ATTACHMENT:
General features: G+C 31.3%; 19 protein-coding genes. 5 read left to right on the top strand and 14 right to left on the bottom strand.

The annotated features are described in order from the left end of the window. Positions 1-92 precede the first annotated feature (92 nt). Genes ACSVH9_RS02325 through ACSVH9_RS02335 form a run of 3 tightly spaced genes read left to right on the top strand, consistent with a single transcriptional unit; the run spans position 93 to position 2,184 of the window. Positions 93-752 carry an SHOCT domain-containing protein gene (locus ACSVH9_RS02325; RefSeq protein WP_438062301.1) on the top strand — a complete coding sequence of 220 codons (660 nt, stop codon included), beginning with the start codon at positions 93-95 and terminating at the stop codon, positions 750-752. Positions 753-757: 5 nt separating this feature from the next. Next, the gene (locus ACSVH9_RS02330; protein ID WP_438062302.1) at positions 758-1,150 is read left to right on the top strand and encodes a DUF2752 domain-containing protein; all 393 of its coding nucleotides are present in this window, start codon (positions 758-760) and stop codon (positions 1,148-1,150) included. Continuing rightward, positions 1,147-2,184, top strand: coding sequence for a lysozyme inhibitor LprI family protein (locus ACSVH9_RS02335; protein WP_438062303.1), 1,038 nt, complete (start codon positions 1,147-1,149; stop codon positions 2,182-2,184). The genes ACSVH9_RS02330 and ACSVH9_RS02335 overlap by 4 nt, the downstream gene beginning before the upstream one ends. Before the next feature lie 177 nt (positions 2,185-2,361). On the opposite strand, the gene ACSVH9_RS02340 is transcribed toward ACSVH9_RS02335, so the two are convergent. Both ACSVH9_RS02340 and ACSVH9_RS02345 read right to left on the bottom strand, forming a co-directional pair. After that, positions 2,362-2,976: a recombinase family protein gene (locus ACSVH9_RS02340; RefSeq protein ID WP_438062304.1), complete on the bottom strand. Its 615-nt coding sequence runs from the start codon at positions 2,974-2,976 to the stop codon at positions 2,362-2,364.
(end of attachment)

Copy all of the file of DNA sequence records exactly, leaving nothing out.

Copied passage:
General features: G+C 31.3%; 19 protein-coding genes. 5 read left to right on the top strand and 14 right to left on the bottom strand.

The annotated features are described in order from the left end of the window. Positions 1-92 precede the first annotated feature (92 nt). Genes ACSVH9_RS02325 through ACSVH9_RS02335 form a run of 3 tightly spaced genes read left to right on the top strand, consistent with a single transcriptional unit; the run spans position 93 to position 2,184 of the window. Positions 93-752 carry an SHOCT domain-containing protein gene (locus ACSVH9_RS02325; RefSeq protein WP_438062301.1) on the top strand — a complete coding sequence of 220 codons (660 nt, stop codon included), beginning with the start codon at positions 93-95 and terminating at the stop codon, positions 750-752. Positions 753-757: 5 nt separating this feature from the next. Next, the gene (locus ACSVH9_RS02330; protein ID WP_438062302.1) at positions 758-1,150 is read left to right on the top strand and encodes a DUF2752 domain-containing protein; all 393 of its coding nucleotides are present in this window, start codon (positions 758-760) and stop codon (positions 1,148-1,150) included. Continuing rightward, positions 1,147-2,184, top strand: coding sequence for a lysozyme inhibitor LprI family protein (locus ACSVH9_RS02335; protein WP_438062303.1), 1,038 nt, complete (start codon positions 1,147-1,149; stop codon positions 2,182-2,184). The genes ACSVH9_RS02330 and ACSVH9_RS02335 overlap by 4 nt, the downstream gene beginning before the upstream one ends. Before the next feature lie 177 nt (positions 2,185-2,361). On the opposite strand, the gene ACSVH9_RS02340 is transcribed toward ACSVH9_RS02335, so the two are convergent. Both ACSVH9_RS02340 and ACSVH9_RS02345 read right to left on the bottom strand, forming a co-directional pair. After that, positions 2,362-2,976: a recombinase family protein gene (locus ACSVH9_RS02340; RefSeq protein ID WP_438062304.1), complete on the bottom strand. Its 615-nt coding sequence runs from the start codon at positions 2,974-2,976 to the stop codon at positions 2,362-2,364.